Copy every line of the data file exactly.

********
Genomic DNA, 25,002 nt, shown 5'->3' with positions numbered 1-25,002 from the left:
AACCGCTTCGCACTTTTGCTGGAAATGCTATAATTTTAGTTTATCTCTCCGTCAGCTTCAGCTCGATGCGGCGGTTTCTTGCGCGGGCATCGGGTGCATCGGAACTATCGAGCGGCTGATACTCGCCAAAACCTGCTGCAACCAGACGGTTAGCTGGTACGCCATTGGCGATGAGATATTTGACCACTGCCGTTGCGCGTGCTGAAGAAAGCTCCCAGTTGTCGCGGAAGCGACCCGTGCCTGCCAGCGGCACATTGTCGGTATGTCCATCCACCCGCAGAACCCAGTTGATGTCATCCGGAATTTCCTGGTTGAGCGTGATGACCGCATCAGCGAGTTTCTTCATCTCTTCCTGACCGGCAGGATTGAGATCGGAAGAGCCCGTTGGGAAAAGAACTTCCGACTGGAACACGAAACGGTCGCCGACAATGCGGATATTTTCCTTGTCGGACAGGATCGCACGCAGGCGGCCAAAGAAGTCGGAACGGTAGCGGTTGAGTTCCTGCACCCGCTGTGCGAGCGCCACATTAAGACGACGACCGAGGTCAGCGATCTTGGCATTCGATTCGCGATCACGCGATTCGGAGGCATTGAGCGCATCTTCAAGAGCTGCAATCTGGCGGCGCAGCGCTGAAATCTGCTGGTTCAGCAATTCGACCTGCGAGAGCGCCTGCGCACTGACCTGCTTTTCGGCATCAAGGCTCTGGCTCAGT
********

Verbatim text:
Genomic DNA, 25,002 nt, shown 5'->3' with positions numbered 1-25,002 from the left:
AACCGCTTCGCACTTTTGCTGGAAATGCTATAATTTTAGTTTATCTCTCCGTCAGCTTCAGCTCGATGCGGCGGTTTCTTGCGCGGGCATCGGGTGCATCGGAACTATCGAGCGGCTGATACTCGCCAAAACCTGCTGCAACCAGACGGTTAGCTGGTACGCCATTGGCGATGAGATATTTGACCACTGCCGTTGCGCGTGCTGAAGAAAGCTCCCAGTTGTCGCGGAAGCGACCCGTGCCTGCCAGCGGCACATTGTCGGTATGTCCATCCACCCGCAGAACCCAGTTGATGTCATCCGGAATTTCCTGGTTGAGCGTGATGACCGCATCAGCGAGTTTCTTCATCTCTTCCTGACCGGCAGGATTGAGATCGGAAGAGCCCGTTGGGAAAAGAACTTCCGACTGGAACACGAAACGGTCGCCGACAATGCGGATATTTTCCTTGTCGGACAGGATCGCACGCAGGCGGCCAAAGAAGTCGGAACGGTAGCGGTTGAGTTCCTGCACCCGCTGTGCGAGCGCCACATTAAGACGACGACCGAGGTCAGCGATCTTGGCATTCGATTCGCGATCACGCGATTCGGAGGCATTGAGCGCATCTTCAAGAGCTGCAATCTGGCGGCGCAGCGCTGAAATCTGCTGGTTCAGCAATTCGACCTGCGAGAGCGCCTGCGCACTGACCTGCTTTTCGGCATCAAGGCTCTGGCTCAGT